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Gaia The Earth Mother

Gaia, also spelled Ge, was the Earth. She is rarely even referred to as a deity, she is more a power. What is. She was one of the firsts. Well, one of the firsts in some versions. There are actually a couple of different Creation myths, and not all of them include Gaia (I know, it shocked me, too). The original Greek Mythology (ie, pre-Classical) was was Pelasgian myth (the Pelasgians came to Greece from the Asia Minor 3,000 years before Hesiod). The Pelasgian creation story focuses on Eurynome, the Goddess of All Things. But you can go to the Myth Page on Eurynome's Creation Story if you want to learn more about that. Here, we will focus on Gaia. There are two parts: Creation of Her and Creation by Her.

Creation of Her

There are two accepted versions of Classical creation: Hesiod's and Ovid's. Both versions begin with Gaia's emergence from Chaos. She has a parthenogenic birth (ie, only one parent needed). According to Ovid, Gaia pretty much just appeared (similar to the Judeo-Christian creation story). After her birth, Ovid continued to see the hand of a Creator at work (an un-named Creator), who populated Gaia with the necessary mountains, seas, flora, and fauna. I much prefer Hesiod's version.
Before I tell you about what Hesiod had to say, I'm going to give you this wonderful quote from his creation story:
 

Gaia, the beautiful, rose up,
Broad blossomed, she that is the steadfast base
Of all things. And fair Gaia first bore
The starry Heaven, equal to herself,
To cover her on all sides and to be
A home forever for the blessed Gods.
 

And now back to the story. According to Hesiod, the first beings sprang into existance without cause or explanation. After Gaia came Tartarus (the lowest level of the Underworld, also viewed as a sort of huge cave or pit) and then came Eros: Erotic Love. Chaos continues her parthenogenic streak, giving birth to Erebus and Nyx. In her sleep, Gaia gives parthenogenic birth to Uranus (the Universe, who emerges as big and powerful as Gaia) and Pontus (the Sea, and the God of the Sea). Uranus, bursting (literally) with love for Gaia (possible only by the creation of Eros, you see), showers her with fertile rain and this is how Gaia gives birth to the rest of creation (you remember, seas, mountains, etc. - we already covered this with Ovid). Gaia and Uranus also gave birth to the Titans, the three Cyclopes and the three Hundred-Armed Giants.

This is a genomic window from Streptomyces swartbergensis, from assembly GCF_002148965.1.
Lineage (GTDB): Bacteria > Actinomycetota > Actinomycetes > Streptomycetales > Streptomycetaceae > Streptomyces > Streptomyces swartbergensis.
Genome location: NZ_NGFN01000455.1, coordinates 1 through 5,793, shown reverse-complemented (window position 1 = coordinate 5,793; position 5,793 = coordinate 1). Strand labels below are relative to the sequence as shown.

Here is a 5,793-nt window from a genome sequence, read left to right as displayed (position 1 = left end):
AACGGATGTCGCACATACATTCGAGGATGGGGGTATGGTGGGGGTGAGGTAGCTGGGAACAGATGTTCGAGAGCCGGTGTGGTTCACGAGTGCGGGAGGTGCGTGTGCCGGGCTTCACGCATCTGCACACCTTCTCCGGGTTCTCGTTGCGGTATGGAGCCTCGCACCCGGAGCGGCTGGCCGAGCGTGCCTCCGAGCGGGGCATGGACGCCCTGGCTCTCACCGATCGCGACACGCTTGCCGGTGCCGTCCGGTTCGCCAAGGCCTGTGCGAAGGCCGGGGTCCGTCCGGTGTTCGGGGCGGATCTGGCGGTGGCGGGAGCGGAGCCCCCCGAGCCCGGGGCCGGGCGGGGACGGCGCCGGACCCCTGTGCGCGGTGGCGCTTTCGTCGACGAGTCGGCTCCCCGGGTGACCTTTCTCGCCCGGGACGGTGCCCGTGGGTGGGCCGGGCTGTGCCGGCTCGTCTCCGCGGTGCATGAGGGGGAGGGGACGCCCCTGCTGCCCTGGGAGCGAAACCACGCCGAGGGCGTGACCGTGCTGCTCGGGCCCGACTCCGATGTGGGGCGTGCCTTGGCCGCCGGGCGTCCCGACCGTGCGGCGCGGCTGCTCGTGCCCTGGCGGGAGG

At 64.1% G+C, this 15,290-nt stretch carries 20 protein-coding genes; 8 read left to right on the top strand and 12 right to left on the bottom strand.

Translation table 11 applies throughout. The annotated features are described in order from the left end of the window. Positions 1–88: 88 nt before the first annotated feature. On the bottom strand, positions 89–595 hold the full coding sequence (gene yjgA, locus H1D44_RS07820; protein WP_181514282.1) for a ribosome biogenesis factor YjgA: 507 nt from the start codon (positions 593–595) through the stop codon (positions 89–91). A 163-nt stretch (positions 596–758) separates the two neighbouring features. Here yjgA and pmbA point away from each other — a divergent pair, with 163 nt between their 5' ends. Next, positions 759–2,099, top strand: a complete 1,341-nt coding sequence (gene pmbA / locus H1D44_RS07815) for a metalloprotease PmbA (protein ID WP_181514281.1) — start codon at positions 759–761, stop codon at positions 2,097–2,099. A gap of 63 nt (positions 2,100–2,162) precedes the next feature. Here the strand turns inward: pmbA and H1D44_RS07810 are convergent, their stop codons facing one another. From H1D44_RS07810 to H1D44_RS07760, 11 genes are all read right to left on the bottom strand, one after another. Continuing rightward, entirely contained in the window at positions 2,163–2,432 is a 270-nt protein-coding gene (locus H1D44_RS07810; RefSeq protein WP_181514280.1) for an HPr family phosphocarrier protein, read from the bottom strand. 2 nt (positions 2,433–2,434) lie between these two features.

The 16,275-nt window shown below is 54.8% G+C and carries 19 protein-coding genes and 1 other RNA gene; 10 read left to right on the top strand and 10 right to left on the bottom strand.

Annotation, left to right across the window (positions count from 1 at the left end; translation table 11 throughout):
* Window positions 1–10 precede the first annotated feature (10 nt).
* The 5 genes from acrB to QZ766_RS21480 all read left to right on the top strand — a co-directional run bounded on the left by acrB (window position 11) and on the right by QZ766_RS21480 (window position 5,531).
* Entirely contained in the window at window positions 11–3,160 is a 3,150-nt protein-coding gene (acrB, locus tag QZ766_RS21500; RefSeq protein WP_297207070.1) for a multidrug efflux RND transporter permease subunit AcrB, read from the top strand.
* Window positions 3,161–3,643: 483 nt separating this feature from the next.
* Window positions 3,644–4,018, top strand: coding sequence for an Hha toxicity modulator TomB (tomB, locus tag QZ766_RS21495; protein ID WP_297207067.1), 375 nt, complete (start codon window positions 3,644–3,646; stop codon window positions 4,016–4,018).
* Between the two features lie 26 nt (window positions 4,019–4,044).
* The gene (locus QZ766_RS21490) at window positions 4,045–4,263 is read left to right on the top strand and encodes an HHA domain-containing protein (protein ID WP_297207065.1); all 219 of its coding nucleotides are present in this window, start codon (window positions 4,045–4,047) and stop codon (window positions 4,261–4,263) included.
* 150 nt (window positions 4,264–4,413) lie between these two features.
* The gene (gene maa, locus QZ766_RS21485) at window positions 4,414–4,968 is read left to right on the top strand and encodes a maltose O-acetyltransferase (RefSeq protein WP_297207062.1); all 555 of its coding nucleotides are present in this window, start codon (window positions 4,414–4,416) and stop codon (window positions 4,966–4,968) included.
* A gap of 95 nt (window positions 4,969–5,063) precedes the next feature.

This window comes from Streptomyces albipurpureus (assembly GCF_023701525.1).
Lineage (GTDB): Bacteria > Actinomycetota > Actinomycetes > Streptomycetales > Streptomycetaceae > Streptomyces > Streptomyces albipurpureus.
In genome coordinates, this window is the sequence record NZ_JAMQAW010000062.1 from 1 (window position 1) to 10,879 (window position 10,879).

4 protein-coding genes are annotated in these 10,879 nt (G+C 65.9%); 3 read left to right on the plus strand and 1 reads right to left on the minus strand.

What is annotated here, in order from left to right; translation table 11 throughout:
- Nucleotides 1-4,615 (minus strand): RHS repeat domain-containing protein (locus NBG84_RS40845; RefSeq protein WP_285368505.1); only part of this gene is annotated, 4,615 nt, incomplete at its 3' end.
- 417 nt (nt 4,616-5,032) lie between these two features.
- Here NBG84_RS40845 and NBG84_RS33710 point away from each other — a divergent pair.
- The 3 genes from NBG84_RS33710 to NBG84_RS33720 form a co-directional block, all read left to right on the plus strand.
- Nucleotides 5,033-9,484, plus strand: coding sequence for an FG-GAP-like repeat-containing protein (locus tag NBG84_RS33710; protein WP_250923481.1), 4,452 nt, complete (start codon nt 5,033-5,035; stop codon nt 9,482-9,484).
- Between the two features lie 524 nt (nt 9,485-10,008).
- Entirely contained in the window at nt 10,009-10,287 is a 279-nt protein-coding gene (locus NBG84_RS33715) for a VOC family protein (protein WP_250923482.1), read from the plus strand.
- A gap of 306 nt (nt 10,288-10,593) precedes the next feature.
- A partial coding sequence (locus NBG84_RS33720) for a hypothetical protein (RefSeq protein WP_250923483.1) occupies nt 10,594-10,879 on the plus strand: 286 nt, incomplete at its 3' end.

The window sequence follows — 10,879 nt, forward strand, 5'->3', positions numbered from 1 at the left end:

Creation by Her
This is much easier in chart form, so I'm going to do my best with my limited HTML knowledge to show this in an easily viewable way. I am only listing the father (if there is one) as Gaia was always the Mother.

Parthenogenesis

bulletUranus

Uranus

bullet50-Headed, 100-Armed Giants: Cottus, Briareus, and Gyges
bulletThe Cyclopes: Brontes, Steropes, and Arges (Cyclope means Wheel-Eyed
bulletThe Titans and Titanesses, I have a nice list of them somewhere, I'll find it . . .

Uranus' Blood (there's a good story by the way)

bulletThe Erinyes: Alecto, Tisiphone, and Megara
bulletGiants: born full-grown with armor and spears, ouchies for Gaia
bulletMeliads: otherwise known as the Ash Tree Nymphs

Okay! That's all for now. There are plenty of stories with Gaia involved in them. If you are interested in knowing them, please write me. Hopefully they will someday be on the site, but that day seems farther and farther away. Sigh. Okay, now for my finishing praise of Gaia.
 

Oh Goddess, Source of Gods and Mortals,
All-Fertile, All-Destroying Gaia,
Mother of All, Who brings forth the bounteous fruits and flowers,
All variety, Maiden who anchors the eternal world in our own,
Immortal, Blessed, crowned with every grace,
Deep bosomed Earth, sweet plains and fields fragrant grasses in the nurturing rains,
Around you fly the beauteous stars, eternal and divine,
Come, Blessed Goddess, and hear the prayers of Your children,
And make the increase of the fruits and grains your constant care, with the fertile seasons Your handmaidens,
Draw near, and bless your supplicants.
 

~Orphic Hymn to Gaia~ translated and interpreted by Virginia Stewart, M.Ed.

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